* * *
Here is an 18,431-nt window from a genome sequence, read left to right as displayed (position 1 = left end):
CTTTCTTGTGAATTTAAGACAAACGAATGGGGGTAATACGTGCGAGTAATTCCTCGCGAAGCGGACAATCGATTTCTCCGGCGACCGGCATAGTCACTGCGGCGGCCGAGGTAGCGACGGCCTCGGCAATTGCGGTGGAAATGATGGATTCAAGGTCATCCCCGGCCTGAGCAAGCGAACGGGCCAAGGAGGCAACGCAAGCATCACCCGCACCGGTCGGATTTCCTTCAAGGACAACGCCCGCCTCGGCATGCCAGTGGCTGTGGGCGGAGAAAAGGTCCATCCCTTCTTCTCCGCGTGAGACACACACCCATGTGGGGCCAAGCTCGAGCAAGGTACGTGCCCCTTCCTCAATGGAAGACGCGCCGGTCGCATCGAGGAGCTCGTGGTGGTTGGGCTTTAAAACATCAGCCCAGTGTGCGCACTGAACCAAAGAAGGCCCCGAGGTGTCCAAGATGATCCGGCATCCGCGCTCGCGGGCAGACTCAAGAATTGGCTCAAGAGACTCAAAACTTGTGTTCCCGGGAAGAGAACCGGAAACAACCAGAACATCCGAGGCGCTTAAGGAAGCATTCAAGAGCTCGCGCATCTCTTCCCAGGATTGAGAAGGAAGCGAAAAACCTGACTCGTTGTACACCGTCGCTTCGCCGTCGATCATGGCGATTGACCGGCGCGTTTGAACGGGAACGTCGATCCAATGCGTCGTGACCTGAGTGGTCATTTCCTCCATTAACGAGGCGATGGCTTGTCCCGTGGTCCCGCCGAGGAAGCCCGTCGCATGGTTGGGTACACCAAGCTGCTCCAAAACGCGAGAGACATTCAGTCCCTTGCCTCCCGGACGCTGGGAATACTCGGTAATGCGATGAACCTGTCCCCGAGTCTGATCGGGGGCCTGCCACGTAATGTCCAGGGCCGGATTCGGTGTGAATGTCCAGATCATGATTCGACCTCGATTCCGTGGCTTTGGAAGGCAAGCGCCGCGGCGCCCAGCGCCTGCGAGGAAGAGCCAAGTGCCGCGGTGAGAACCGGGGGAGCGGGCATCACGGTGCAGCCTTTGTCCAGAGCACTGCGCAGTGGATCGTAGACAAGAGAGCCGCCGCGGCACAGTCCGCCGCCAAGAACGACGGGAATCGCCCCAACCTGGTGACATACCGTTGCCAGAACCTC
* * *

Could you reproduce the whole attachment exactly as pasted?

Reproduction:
Here is an 18,431-nt window from a genome sequence, read left to right as displayed (position 1 = left end):
CTTTCTTGTGAATTTAAGACAAACGAATGGGGGTAATACGTGCGAGTAATTCCTCGCGAAGCGGACAATCGATTTCTCCGGCGACCGGCATAGTCACTGCGGCGGCCGAGGTAGCGACGGCCTCGGCAATTGCGGTGGAAATGATGGATTCAAGGTCATCCCCGGCCTGAGCAAGCGAACGGGCCAAGGAGGCAACGCAAGCATCACCCGCACCGGTCGGATTTCCTTCAAGGACAACGCCCGCCTCGGCATGCCAGTGGCTGTGGGCGGAGAAAAGGTCCATCCCTTCTTCTCCGCGTGAGACACACACCCATGTGGGGCCAAGCTCGAGCAAGGTACGTGCCCCTTCCTCAATGGAAGACGCGCCGGTCGCATCGAGGAGCTCGTGGTGGTTGGGCTTTAAAACATCAGCCCAGTGTGCGCACTGAACCAAAGAAGGCCCCGAGGTGTCCAAGATGATCCGGCATCCGCGCTCGCGGGCAGACTCAAGAATTGGCTCAAGAGACTCAAAACTTGTGTTCCCGGGAAGAGAACCGGAAACAACCAGAACATCCGAGGCGCTTAAGGAAGCATTCAAGAGCTCGCGCATCTCTTCCCAGGATTGAGAAGGAAGCGAAAAACCTGACTCGTTGTACACCGTCGCTTCGCCGTCGATCATGGCGATTGACCGGCGCGTTTGAACGGGAACGTCGATCCAATGCGTCGTGACCTGAGTGGTCATTTCCTCCATTAACGAGGCGATGGCTTGTCCCGTGGTCCCGCCGAGGAAGCCCGTCGCATGGTTGGGTACACCAAGCTGCTCCAAAACGCGAGAGACATTCAGTCCCTTGCCTCCCGGACGCTGGGAATACTCGGTAATGCGATGAACCTGTCCCCGAGTCTGATCGGGGGCCTGCCACGTAATGTCCAGGGCCGGATTCGGTGTGAATGTCCAGATCATGATTCGACCTCGATTCCGTGGCTTTGGAAGGCAAGCGCCGCGGCGCCCAGCGCCTGCGAGGAAGAGCCAAGTGCCGCGGTGAGAACCGGGGGAGCGGGCATCACGGTGCAGCCTTTGTCCAGAGCACTGCGCAGTGGATCGTAGACAAGAGAGCCGCCGCGGCACAGTCCGCCGCCAAGAACGACGGGAATCGCCCCAACCTGGTGACATACCGTTGCCAGAACCTC